MCN Blogs
David Poland

By David Poland


What to make of the SAG nominations?
Airplanes? Origami? Another Yuletide log on the fire?

Be Sociable, Share!

17 Responses to “SAGinations”

  1. Me says:

    With No Country the seeming frontrunner, the question becomes does it have the legs to make it all the way, or is there a dark horse that can overtake it when people start to fall out of love with it? And what could that dark horse be? So far, it doesn’t seem too clear on what could overtake it. Sweeny Todd? Atonement? Into the Wild? Juno?
    In a cool way, this seems like another year where anything in play could pull out the win. Fortunately, the movies seem stronger this year to justify their being in contention (a problem with the last couple of years).

  2. qwiggles says:

    What a strange list. Not bad exactly, but strange.

  3. movieman says:

    Fearless (and probably foolish) early Oscar predix:
    “No Country” for picture, director, adapted screenplay and Bardem
    (it’s the Coens’ year just like last year was Scorsese’s-think of it as a premature lifetime achievement award)
    Depp (SAG be damned) for actor (he’s due)
    Page (feel that “Juno” love)
    Amy Ryan (residual Affleck love)
    “Juno,” original script (but will Diablo burn out as quickly as Callie Khouri, Hollywood’s last femme scripter du jour? To show how far Khouri’s star has fallen, her latest credit is the mortifying-looking “Mad Money” opening next month)
    “Ratatouille” (duh)
    foreign language is a total wild card; the best subtitled flick of the year (“Diving Bell”) isn’t even eligible.

  4. jeffmcm says:

    See, this is what I don’t get about this whole process for the last few years: every post DP makes on the subject of awards groups like this seems to consist of the same two thoughts:
    “What does this mean for the Oscars?” which is then answered, “This doesn’t mean anything.”
    It feels like a refrain.

  5. lazarus says:

    Thank the maker. Now hopefully Depp won’t be in the way of Daniel Day-Lewis picking up another Oscar.
    Although it’s possible Clooney could win here? SAG already awarded DDL recently for Gangs of New York.
    Either way, not good news for Depp, even if he has the Musical/Comedy Golden Globe in the bag. Or does he?

  6. David Poland says:

    J-Mc… do you want me to lie to you?
    This stuff about “why do you bring up the Oscars” is like asking why I relate marketing to the box office success of a movie. NO ONE with a stake in a movie cares much whether the art is beautiful or ugly, smart or dumb, arresting or numbing, so long as it generates box office.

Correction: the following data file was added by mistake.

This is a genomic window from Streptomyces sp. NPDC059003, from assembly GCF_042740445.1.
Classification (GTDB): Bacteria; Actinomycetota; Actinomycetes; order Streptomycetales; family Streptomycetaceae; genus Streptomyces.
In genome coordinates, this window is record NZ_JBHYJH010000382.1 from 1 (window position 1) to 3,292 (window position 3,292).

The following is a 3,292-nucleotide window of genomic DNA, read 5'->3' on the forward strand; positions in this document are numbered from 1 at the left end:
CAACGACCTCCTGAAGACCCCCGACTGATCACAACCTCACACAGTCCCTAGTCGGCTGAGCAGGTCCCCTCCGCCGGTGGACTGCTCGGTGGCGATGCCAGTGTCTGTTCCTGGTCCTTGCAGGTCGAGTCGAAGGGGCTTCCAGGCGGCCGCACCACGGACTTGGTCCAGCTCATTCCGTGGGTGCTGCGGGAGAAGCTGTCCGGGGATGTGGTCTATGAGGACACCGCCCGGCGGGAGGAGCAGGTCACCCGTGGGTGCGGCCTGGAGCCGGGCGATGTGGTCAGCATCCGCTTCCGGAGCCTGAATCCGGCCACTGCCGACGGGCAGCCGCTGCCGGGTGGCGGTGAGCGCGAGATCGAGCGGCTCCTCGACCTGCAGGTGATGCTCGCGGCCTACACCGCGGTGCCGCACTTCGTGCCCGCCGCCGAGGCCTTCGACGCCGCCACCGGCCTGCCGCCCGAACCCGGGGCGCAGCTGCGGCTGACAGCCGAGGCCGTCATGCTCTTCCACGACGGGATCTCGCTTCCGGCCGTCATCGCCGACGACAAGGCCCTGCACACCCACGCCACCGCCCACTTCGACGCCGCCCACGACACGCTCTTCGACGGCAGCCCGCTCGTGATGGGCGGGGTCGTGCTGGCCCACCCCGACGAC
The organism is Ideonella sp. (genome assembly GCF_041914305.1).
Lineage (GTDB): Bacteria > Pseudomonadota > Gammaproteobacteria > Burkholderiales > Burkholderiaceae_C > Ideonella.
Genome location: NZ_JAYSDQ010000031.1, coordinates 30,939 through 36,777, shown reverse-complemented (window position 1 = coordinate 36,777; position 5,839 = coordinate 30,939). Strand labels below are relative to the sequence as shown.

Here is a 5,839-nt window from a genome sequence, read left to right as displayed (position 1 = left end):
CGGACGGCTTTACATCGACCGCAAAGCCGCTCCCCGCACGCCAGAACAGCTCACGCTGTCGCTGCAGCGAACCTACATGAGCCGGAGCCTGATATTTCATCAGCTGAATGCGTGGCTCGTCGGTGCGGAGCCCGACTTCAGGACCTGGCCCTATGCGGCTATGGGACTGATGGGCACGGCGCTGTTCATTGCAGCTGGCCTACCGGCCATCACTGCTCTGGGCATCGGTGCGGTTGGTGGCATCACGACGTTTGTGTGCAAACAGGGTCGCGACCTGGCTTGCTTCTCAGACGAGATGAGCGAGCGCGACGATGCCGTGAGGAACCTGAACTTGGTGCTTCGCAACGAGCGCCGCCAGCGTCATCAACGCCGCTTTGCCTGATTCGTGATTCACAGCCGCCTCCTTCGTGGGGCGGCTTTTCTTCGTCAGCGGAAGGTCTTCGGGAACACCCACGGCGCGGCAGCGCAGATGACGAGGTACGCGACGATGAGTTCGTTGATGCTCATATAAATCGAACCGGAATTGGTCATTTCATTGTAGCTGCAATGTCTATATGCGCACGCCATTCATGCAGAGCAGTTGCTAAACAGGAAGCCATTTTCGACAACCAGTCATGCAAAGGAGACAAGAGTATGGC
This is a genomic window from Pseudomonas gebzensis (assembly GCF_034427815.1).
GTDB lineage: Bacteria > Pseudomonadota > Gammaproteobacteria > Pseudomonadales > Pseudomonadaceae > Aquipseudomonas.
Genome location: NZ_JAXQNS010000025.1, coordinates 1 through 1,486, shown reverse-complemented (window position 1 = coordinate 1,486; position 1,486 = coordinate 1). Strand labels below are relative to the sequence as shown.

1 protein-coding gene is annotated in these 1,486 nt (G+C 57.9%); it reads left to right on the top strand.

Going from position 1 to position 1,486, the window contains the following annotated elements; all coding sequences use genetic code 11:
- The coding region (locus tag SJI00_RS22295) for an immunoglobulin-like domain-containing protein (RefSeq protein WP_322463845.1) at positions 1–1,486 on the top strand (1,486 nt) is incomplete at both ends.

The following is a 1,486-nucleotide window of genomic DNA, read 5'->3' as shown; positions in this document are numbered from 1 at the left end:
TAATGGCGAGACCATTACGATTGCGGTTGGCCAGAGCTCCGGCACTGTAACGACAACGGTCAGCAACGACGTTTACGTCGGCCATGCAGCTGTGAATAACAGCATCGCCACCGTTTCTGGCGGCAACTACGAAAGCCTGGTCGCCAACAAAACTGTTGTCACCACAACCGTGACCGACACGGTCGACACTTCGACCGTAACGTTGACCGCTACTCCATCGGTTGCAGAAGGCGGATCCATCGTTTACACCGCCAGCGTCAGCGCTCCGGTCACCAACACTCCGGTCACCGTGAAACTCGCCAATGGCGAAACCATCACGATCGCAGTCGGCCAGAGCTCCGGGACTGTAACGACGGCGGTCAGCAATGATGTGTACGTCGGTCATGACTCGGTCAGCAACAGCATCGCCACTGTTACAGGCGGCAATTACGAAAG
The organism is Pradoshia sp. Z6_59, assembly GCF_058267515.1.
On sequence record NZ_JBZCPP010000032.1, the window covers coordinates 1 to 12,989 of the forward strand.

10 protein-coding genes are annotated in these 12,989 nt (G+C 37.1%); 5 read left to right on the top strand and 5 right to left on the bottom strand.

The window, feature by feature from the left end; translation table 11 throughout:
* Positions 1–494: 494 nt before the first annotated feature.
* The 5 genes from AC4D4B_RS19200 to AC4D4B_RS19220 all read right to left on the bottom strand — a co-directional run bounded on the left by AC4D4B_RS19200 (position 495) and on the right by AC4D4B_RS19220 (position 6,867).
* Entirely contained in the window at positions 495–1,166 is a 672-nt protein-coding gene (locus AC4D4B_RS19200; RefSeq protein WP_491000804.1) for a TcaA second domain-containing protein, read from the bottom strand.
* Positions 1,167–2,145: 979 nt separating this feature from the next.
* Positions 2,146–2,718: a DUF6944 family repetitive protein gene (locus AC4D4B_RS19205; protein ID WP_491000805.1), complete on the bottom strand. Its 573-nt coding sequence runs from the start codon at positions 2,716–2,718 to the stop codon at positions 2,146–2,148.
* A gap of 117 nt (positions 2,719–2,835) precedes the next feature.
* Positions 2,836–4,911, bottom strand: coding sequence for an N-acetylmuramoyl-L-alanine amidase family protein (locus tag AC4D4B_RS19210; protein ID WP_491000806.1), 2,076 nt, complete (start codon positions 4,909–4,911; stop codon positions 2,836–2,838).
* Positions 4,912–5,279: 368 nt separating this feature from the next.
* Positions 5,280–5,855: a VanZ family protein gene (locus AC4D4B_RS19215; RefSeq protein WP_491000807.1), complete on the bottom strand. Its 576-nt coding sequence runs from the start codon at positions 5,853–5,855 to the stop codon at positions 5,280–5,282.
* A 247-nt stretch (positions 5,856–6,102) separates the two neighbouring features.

People who say that all these awards so will not be seen, in the end, almost exclusively in the context of Oscar are either ignorant or self-delusional. Sorry… that is reality.
    I am happy to celebrate the achievements of artists along the way. They should be proud of every honor. And I have encouraged many filmmakers to be happy with what they get from groups other than The Academy, knowing full well that in the end, they will probably not win there. But no matter how disconnected people claim to be from that event… when it comes down to it, they all care A LOT. The journey can be sweet, but no one wants to come in #2, even if being #2 means being ahead of hundreds of other quality films and performances.
    This is the nature of a beat I cover.
    And sorry, Laz… Depp is still in the way at Oscar and yes, you are right in being concerned that Charming George will walk past Method Daniel at SAG.

  7. Umbacka says:

    Why is no one comparing INTO THE WILD with CRASH? Neither got much love from HFPA but got it from SAG. And industry types love this film. Keener was almost absent from all critics list for both CAPOTE and MALKOVICH, so I thinks she is a def. nominee. I’m hoping for an INTO THE WILD upset.

  8. waterbucket says:

    TRASH. TRASH. TRASH. Must it be brought up again and again?

  9. jeffmcm says:

    DP, my point is that what you see as reporting the truth, I’m seeing as familiar schtick. I feel like you could copy the same articles you wrote a year ago merely by cutting and pasting names and movie titles out.

  10. Me says:

    Jeff, I think these articles have a similar feel to them because this year is similar to the last couple. No one is able to discern the tea leaves, because the tea leaves are all over the place. This isn’t a Chicago or Gladiator year, where one movie seems to be a foregone conclusion. So Golden Globes, SAG, etc., don’t really tell us anything foregone, only that there are a lot of films and performances in play. I wonder if we go back and look at Dave’s writings from a Gladiator or Chicago year if they wouldn’t be quite different.

  11. David Poland says:

    I’m sorry to tax your brain, J-Mc.
    I suggest that you look to detail for meaning and not to themes. The awards season doesn’t change from year to year, only the players and the details. This is true of most things in life.
    There are minor chords that change – for instance, the darkness of the films this season and a lack of biopics – but part of my role is to make clear these greater, repeating truths and not to entertain you by pretending that there is a revaltion to be found in SAG nominations this year.